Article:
What 2014's Dow Winners Say About Investing Smarter

There aren't many winning stocks in the Dow so far in 2014, but they have a few lessons for investors looking for better returns in a tough year.

Jan 31, 2014 at 12:30PM

Although we don't believe in timing the market or panicking over daily movements, we do like to keep an eye on market changes -- just in case they're material to our investing thesis.

The Dow Jones Industrials (DJINDICES:^DJI) might not look like it's performing well today, but a loss of 110 points as of 12:30 p.m. EST is actually a vast improvement over the drop of more than 230 points that the average suffered at its lowest point today. With January representing a sour start to the Dow's 2014, many investors are increasingly nervous about the market's future. But a close look at Merck (NYSE:MRK), Caterpillar (NYSE:CAT), and United Technologies (NYSE:UTX) -- the only three stocks that have moved up in price so far in 2014 -- points to some useful lessons that investors should take in assessing the Dow's prospects for the future.

The most obvious thing that these three companies point to is that you can't count on a unified theme among winning stocks. These companies have very different corporate focus areas, and while they share some common exposure to general economic conditions, the ways their respective industries react to those conditions differ greatly. United Technologies, for instance, has capitalized on the immense growth in corporate aircraft demand, while Caterpillar has struggled under lack of sales volume for its heavy equipment -- representing two ends of the same economic spectrum. Merck's health care emphasis makes it much less cyclical than either United Technologies or Caterpillar, yet it has still defied the general market trend.

Second, looking for catalysts for share-price gains often pays off. Merck has worked hard to reestablish and strengthen its drug pipeline over the years despite fighting against its patent cliff, but its stock's movements haven't reflected consistent investor confidence in the pharma giant's eventual success. Yet positive developments in key treatment areas, as well as smart corporate decisions, have proven to be a driver for the stock in January. Similarly, enthusiasm over the latest earnings news from United Technologies emphasized all the positive results that the conglomerate has achieved recently, concentrating positive investor sentiment toward a rising share price.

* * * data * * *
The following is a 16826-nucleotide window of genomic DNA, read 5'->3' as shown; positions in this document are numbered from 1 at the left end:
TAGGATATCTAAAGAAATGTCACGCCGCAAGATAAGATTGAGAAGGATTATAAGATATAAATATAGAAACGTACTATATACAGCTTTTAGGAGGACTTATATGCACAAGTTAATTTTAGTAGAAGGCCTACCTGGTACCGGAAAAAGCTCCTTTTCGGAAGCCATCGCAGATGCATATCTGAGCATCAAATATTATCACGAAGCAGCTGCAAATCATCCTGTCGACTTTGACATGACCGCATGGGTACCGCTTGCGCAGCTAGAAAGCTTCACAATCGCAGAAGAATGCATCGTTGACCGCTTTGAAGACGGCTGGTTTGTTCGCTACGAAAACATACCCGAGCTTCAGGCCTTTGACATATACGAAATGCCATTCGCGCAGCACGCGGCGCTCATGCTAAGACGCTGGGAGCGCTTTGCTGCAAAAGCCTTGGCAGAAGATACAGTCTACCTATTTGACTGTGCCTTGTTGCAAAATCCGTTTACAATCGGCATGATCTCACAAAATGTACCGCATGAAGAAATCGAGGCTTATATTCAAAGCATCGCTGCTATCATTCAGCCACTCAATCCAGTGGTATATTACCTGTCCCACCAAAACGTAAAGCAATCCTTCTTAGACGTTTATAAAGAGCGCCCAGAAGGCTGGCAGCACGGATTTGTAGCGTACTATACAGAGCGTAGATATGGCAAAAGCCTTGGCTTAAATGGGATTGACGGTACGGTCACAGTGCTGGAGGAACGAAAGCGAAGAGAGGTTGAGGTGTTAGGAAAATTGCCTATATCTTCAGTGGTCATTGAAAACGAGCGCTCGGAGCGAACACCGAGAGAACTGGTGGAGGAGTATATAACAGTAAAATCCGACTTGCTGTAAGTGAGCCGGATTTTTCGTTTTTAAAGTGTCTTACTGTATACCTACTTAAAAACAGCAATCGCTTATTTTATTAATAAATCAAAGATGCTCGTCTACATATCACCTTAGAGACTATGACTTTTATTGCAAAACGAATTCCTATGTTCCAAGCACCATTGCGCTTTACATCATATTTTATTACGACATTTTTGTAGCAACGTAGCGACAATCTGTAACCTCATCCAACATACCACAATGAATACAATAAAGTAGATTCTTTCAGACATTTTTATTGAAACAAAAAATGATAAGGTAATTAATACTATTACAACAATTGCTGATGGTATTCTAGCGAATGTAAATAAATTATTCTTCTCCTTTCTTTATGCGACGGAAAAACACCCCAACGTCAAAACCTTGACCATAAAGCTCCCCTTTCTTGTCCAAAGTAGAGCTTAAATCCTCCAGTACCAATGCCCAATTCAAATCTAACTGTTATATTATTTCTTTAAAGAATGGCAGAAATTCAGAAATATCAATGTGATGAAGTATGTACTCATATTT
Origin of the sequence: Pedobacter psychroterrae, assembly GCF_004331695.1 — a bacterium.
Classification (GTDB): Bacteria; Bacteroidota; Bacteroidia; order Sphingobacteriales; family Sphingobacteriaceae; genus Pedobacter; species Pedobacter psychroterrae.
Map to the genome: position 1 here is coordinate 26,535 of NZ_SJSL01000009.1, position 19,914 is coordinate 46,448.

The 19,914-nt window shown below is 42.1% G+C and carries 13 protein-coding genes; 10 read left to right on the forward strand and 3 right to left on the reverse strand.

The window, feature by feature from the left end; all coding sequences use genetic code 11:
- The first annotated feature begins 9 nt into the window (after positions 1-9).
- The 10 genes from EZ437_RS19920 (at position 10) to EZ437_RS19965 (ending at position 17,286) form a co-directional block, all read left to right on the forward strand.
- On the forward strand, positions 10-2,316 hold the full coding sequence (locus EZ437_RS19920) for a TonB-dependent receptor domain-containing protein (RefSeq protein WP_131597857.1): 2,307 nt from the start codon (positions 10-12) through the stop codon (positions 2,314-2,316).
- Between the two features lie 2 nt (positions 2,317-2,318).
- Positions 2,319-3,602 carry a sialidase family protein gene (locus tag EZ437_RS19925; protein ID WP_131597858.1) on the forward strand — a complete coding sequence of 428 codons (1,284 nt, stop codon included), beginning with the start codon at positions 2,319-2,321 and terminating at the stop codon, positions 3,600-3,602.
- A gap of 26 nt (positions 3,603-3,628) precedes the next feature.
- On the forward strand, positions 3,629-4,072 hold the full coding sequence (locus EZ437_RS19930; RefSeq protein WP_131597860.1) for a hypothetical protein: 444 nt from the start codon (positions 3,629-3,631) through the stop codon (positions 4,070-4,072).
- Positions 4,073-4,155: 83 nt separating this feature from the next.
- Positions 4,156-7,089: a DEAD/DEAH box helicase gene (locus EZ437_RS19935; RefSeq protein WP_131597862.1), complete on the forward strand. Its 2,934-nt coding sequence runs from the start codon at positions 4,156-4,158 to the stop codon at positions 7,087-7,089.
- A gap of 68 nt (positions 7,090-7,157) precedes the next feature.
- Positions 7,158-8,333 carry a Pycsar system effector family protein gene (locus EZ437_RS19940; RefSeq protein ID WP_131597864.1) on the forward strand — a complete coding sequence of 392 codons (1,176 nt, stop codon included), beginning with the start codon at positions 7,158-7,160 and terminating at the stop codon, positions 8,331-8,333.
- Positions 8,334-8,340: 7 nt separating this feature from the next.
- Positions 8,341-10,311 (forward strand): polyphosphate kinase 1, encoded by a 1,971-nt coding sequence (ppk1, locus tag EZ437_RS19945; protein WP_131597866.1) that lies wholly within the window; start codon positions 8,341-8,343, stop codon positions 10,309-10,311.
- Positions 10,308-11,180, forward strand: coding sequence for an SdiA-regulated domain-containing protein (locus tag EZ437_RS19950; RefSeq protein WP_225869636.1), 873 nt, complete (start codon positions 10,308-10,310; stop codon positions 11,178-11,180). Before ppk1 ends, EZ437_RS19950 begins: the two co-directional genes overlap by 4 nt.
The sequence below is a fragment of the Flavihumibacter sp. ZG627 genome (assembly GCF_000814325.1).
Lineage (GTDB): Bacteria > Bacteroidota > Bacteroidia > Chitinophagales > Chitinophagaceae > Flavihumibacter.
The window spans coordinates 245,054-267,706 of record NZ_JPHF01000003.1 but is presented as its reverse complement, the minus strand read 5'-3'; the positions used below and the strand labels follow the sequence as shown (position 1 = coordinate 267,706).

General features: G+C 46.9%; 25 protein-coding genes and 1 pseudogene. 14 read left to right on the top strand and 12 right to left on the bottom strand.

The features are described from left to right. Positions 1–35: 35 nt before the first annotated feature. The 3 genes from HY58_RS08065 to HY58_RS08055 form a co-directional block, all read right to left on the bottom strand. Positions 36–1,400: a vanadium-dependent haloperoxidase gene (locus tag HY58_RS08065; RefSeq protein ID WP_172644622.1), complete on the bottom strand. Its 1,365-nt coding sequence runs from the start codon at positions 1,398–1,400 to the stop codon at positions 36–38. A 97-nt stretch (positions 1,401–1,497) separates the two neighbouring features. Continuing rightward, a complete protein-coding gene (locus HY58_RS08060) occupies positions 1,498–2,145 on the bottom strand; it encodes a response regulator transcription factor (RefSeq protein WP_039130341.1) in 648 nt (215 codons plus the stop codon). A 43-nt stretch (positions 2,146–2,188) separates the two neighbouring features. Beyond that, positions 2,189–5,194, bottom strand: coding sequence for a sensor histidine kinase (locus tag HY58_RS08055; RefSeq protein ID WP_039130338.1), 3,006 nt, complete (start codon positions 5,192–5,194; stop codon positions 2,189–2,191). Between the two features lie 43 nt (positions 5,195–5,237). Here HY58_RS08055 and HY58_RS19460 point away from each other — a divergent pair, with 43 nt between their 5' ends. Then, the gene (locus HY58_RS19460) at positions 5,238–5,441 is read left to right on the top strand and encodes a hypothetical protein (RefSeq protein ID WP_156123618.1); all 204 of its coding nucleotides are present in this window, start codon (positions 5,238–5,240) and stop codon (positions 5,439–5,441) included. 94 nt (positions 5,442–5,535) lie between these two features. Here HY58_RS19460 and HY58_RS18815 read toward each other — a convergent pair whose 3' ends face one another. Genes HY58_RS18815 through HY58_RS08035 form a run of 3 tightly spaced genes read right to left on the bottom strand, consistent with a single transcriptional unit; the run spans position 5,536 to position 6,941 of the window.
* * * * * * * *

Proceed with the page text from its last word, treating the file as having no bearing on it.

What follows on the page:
Finally, even struggling stocks can turn themselves around successfully. For Caterpillar, an eventual recovery still seems far away, but investors are starting to recognize how conditions might change in its favor. And while Merck's sales won't recover to their former glory right away, given enough time new drugs will replace old blockbusters and restore growth.

Even in a down market, it's important to look at the best performers to see what they're doing right. Often, the lessons you learn from them are ones you can apply to find other great stocks that can do well even when the rest of the market is suffering.

Don't settle for less than the best
Even though these stocks have done well in rising at all, there's still a huge difference between a good stock and a stock that can make you rich. The Motley Fool's chief investment officer has selected his No. 1 stock for 2014, and it's one of those stocks that could make you rich. You can find out which stock it is in the special free report "The Motley Fool's Top Stock for 2014." Just click here to access the report and find out the name of this under-the-radar company.

Dan Caplinger has no position in any stocks mentioned. You can follow him on Twitter @DanCaplinger. The Motley Fool has no position in any of the stocks mentioned. Try any of our Foolish newsletter services free for 30 days. We Fools may not all hold the same opinions, but we all believe that considering a diverse range of insights makes us better investors. The Motley Fool has a disclosure policy.

A Financial Plan on an Index Card

Keeping it simple.

Aug 7, 2015 at 11:26AM

Two years ago, University of Chicago professor Harold Pollack wrote his entire financial plan on an index card.

It blew up. People loved the idea. Financial advice is often intentionally complicated. Obscurity lets advisors charge higher fees. But the most important parts are painfully simple. Here's how Pollack put it:

The card came out of chat I had regarding what I view as the financial industry's basic dilemma: The best investment advice fits on an index card. A commenter asked for the actual index card. Although I was originally speaking in metaphor, I grabbed a pen and one of my daughter's note cards, scribbled this out in maybe three minutes, snapped a picture with my iPhone, and the rest was history.

More advisors and investors caught onto the idea and started writing their own financial plans on a single index card.

I love the exercise, because it makes you think about what's important and forces you to be succinct.

So, here's my index-card financial plan:


Everything else is details. 

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